Division I athletes at NAU and around the country have recognized that the “student” in every student-athlete is critical to achieving success in and out of the classroom. The NCAA recently announced that the Graduation Success Rate (GSR) is at an all-time high: 79 percent of all Division I student-athletes who enrolled in college in 2002 earned their degree.
The NCAA sees academic success as the future for both intercollegiate athletics and the student-athletes who participate, and poured millions of dollars into ensuring that student-athletes have the resources they need. NAU has benefited from the increased funds for academic support, as our Lumberjack academic support staff has doubled in the past five years.
Some more stats:
• Student-Athletes’ GSR is two percent higher than the general population of college students. This can be attributed to increased eligibility standards required to participate in athletic programs
• Men’s Basketball and Baseball have increased dramatically, with Football’s rates decreasing slightly
How does NAU compare
Here at NAU, academic success of our student-athletes is phenomenal!
• Our current GSR is 70 percent, but we are confident that the rates have been increasing (as seen by our most recent Academic Progress Rates).
• The Federal Graduation Rate for all students at NAU is 53 percent, and in comparison, the graduation rates for all student-athletes at NAU are 60 percent!!
• The NAU athletic department’s cumulative GPA is over 3.00, almost unheard of in Division I FCS schools
• 180 of our student-athletes have at least a 3.00 GPA of higher
• Our 2009 Soccer Big Sky Champions have the highest team GPA with an unbelievable 3.45!!
Recently, junior Kristi Andreassen became the first soccer player in the Lumberjack program history to earn All-American academic honors. Andreassen, a native of Tempe, AZ was named to the ESPN The Magazine Academic All-America Second Team for earning a 4.0 cumulative GPA in her four semesters as an Exercise Science major. In addition to her academic success, Andreassen has established herself as a force on the field as well being named to the All-Big Sky First Team in 2008 and 2009.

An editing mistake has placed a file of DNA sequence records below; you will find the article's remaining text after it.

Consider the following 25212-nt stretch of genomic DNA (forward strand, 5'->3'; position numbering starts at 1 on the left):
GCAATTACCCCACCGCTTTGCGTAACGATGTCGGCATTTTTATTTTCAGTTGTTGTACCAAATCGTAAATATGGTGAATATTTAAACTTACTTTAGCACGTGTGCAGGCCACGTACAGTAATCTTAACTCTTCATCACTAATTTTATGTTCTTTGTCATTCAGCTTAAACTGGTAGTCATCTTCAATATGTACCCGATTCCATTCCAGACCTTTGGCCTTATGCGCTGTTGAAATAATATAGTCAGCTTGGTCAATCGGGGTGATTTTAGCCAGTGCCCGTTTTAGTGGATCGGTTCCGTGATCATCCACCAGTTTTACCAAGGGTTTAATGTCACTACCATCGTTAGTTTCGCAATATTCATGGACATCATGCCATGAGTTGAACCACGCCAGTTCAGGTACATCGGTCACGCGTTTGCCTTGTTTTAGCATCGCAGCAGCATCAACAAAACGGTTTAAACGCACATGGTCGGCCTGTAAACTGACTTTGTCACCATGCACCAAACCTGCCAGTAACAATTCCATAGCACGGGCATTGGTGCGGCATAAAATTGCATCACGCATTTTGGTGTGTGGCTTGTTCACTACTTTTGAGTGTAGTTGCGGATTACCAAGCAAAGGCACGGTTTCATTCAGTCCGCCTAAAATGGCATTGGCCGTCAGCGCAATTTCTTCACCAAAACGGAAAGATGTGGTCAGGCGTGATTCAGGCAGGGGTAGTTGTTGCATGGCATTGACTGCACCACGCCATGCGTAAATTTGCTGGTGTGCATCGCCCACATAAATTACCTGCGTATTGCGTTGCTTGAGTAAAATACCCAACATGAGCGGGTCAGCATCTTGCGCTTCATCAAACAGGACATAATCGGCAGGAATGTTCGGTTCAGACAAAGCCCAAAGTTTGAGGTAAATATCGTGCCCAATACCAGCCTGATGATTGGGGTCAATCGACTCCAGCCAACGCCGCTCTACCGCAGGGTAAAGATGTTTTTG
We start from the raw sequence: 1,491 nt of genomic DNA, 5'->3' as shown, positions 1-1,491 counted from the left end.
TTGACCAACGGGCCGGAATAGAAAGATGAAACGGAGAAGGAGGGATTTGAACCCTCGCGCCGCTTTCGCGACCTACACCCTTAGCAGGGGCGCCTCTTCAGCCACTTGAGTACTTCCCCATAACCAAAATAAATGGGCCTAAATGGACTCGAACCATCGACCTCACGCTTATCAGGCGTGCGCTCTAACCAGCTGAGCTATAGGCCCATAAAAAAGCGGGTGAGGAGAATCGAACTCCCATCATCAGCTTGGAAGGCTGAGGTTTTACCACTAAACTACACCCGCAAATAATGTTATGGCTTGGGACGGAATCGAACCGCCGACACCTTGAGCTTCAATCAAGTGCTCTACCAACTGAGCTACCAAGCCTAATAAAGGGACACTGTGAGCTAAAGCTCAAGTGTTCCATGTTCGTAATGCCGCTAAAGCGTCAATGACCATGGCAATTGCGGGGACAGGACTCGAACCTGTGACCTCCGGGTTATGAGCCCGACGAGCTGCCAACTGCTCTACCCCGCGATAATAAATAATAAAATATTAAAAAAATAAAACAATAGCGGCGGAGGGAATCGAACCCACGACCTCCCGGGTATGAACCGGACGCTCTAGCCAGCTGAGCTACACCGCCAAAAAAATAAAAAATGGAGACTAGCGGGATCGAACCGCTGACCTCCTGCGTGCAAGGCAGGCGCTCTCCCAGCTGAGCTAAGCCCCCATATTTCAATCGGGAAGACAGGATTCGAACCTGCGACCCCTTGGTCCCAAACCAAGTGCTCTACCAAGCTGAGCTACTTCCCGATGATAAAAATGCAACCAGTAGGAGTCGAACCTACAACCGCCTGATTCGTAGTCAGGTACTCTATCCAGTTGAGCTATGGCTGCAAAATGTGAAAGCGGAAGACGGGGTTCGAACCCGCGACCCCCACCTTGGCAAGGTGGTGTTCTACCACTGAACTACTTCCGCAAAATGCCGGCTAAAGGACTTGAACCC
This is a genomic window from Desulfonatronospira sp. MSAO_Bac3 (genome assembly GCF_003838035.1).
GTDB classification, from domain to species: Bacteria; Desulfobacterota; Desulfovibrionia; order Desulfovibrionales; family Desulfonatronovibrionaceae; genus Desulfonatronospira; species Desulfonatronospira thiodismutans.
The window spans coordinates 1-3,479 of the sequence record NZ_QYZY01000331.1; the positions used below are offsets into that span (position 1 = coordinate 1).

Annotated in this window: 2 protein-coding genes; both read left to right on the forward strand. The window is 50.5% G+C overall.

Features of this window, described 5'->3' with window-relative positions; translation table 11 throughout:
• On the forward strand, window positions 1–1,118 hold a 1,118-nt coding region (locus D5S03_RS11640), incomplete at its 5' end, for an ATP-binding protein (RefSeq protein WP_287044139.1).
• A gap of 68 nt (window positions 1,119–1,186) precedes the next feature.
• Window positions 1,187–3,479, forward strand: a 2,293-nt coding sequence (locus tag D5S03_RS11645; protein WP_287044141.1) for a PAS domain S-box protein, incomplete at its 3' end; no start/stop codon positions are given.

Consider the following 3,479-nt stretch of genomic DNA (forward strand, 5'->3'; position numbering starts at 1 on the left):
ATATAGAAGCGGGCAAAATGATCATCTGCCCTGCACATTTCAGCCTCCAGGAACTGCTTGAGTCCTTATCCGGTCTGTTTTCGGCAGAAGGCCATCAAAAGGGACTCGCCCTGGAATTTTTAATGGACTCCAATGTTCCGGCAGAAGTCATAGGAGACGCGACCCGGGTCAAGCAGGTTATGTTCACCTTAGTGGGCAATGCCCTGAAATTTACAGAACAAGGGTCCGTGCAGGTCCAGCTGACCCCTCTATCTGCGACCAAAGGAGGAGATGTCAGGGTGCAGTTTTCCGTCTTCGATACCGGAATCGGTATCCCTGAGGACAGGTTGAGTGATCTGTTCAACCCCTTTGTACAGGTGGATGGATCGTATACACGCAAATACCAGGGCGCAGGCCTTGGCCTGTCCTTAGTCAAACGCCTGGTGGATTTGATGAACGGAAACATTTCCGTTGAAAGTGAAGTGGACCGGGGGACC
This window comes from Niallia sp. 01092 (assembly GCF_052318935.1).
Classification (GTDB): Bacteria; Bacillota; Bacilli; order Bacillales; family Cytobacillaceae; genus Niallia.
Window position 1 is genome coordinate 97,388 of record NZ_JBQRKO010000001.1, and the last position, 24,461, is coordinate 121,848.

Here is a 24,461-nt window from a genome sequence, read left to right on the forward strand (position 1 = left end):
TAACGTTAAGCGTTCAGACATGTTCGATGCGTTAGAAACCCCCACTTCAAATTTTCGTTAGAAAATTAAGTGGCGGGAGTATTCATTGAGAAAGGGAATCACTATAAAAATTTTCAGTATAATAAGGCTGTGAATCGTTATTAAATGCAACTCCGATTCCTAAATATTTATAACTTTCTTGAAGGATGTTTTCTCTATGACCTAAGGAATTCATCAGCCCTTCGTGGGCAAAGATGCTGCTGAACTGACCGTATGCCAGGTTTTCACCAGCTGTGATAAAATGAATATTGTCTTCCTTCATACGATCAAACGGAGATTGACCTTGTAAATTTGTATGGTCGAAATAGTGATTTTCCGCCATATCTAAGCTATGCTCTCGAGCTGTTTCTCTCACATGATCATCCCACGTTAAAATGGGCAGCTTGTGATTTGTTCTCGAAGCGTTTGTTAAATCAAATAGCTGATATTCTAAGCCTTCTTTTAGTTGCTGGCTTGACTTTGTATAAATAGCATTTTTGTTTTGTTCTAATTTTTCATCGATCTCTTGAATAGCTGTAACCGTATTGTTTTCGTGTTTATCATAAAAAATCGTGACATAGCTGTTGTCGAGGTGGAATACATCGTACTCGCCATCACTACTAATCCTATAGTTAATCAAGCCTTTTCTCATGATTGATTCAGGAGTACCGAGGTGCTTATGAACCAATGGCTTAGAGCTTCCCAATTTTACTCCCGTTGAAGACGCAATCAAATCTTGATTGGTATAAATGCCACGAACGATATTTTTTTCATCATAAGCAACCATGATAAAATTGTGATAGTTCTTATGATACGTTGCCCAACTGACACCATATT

Regarding her most recent accolade, Andreassen stated “I am honored to receive this award because it shows how hard I work not only on the field but also in class. Being a student-athlete is not easy at all. Not only do you have to perform at your best level, you must also succeed in the classroom. It is definitely a lot of pressure to put on one person. My success has come from believing in myself and not letting anything get in the way of what I want!”
As an Academic Advisor, hearing the successes that the Lumberjacks achieve in the classroom is a thrill. Student-athletes have many more responsibilities than the general student body, and our athletes have shown that they pursue their future success with rigor in both arenas. Diana and I have the privilege to work with these student-athletes to help them meet their goals, and share in their success when they are achieved.
Many of you have heard or seen the NCAA public Service campaign tag line “There are over 380,000 student athletes, and most of us go pro in something other than sports.” This is what Diana Ulrey and I, as Academic advisors/coordinators spend our days ensuring and we encourage all student-athletes to come visit us and take an active role in their academic success. Being a Division I student-athlete is short lived, but the life skills developed through success on and off the playing field will last a lifetime.